John has a very diverse and productive farm. On his 2 acre farm he grows potatoes, beans, peas and raises chickens and cows for milk. He noted that he does not produce enough to warrant trying to access the Nairobi markets and sells instead at the farm gate as well as locally into the Narok market.
John has implemented several resilience strategies on his farm. He has stored enough silage for his animals to last an entire year. To store the silage he mixes wheat straw and husks, as well as maize cobs, with molasses and then compresses it under a plastic sheet and covers with soil. During the dry season when there is no grass for his animals he mixes it with Napier grass and corn.
On top of this silage, he grows pumpkins. Fodder security is very important for the Koileken family. As John’s wife explained, the money earned from the sale of milk was used to pay school fees for their children (2 boys and a girl). They milk 5 cows twice a day and get about 30 litres a day. They can sell1 litre of milk for 50 Kenyan shillings. The milk is collected on the farm and money is paid once a month. His family is a member of a dairy farmer value chain of 64 daily farmers that are pushing for higher yields. They are looking into a milk cooling facility but noted that milk is in high demand so it may not be necessary. The biggest problem for John was buying hybrid cows. Such cows are desirable because of the higher milk production but he exampled they cost around 70,000 Kenyan shilling and also require a lot of extra feed.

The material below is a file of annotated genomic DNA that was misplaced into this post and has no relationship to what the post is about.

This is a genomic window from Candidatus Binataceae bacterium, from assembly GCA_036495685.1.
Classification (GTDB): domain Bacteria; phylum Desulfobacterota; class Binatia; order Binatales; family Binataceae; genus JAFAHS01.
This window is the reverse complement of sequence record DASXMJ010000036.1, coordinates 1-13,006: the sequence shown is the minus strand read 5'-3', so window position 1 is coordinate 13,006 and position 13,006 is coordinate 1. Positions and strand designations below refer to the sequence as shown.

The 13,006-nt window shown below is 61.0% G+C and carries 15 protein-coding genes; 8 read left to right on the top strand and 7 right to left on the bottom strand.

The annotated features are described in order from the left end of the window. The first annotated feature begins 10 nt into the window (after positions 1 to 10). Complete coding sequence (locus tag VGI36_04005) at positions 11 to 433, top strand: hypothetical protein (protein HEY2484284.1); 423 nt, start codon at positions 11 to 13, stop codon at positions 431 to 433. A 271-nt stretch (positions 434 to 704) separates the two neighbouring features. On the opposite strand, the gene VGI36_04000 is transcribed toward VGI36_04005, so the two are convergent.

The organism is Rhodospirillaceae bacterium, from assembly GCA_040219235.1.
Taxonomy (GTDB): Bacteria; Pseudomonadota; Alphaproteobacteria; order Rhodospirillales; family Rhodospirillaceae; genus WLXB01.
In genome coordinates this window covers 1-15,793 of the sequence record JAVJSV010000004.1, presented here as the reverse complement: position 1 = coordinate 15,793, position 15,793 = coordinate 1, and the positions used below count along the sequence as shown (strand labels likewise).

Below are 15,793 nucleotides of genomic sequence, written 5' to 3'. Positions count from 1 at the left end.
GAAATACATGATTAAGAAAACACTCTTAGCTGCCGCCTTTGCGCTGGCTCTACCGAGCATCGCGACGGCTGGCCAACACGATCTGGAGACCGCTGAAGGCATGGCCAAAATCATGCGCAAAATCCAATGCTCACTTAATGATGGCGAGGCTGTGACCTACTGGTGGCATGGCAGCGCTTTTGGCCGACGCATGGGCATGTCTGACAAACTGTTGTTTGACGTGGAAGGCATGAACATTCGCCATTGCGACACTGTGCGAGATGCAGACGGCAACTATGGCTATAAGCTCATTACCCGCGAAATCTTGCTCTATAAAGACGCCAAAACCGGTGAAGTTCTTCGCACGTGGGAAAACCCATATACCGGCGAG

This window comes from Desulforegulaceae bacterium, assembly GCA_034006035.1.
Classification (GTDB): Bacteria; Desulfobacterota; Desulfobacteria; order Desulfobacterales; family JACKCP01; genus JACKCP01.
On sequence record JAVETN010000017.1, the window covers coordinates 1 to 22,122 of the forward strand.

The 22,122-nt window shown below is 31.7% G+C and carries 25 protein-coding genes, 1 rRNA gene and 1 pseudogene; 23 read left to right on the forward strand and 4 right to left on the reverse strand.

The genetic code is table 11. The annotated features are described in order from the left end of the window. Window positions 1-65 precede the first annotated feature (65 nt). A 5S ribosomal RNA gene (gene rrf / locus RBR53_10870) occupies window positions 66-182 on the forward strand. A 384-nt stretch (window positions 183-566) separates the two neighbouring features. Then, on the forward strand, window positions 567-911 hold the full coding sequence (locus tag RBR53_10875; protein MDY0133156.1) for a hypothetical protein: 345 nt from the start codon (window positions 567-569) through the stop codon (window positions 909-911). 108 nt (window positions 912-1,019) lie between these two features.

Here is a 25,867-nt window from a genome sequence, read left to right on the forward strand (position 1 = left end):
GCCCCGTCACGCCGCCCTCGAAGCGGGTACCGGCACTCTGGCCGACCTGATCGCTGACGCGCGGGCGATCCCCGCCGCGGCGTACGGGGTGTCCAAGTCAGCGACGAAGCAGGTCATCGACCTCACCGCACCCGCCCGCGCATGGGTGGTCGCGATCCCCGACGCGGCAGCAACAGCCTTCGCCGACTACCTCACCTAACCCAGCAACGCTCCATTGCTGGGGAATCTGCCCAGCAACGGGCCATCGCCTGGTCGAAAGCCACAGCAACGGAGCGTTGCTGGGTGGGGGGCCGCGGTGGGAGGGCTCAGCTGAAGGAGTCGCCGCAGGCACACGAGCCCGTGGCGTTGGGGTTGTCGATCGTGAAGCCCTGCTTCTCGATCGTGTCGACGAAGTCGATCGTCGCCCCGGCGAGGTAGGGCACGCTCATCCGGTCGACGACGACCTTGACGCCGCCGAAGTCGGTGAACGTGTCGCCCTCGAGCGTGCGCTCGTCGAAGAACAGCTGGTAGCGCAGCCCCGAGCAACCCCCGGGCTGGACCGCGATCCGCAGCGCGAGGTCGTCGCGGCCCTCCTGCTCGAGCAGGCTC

When it comes to crops, John told us he prefers short season crops which provide a more steady stream of income throughout the year. To support his horticultural activities, John has dug out a water tank under a field (5 feet wide, by 6 feet deep, by 40 feet long). The tank stores water that he harvests off his roof in the rainy season. The tank is simply a large hole lined with polyurethane, the top reinforced with wooden beams and then planted over. He told us that it cost him The water is clean: it is used for household and animal consumption. There is also another tank that takes overflow from the road and is used for irrigation. He told us that including labour, the tank cost 10,000 Kenyan Shillings to build.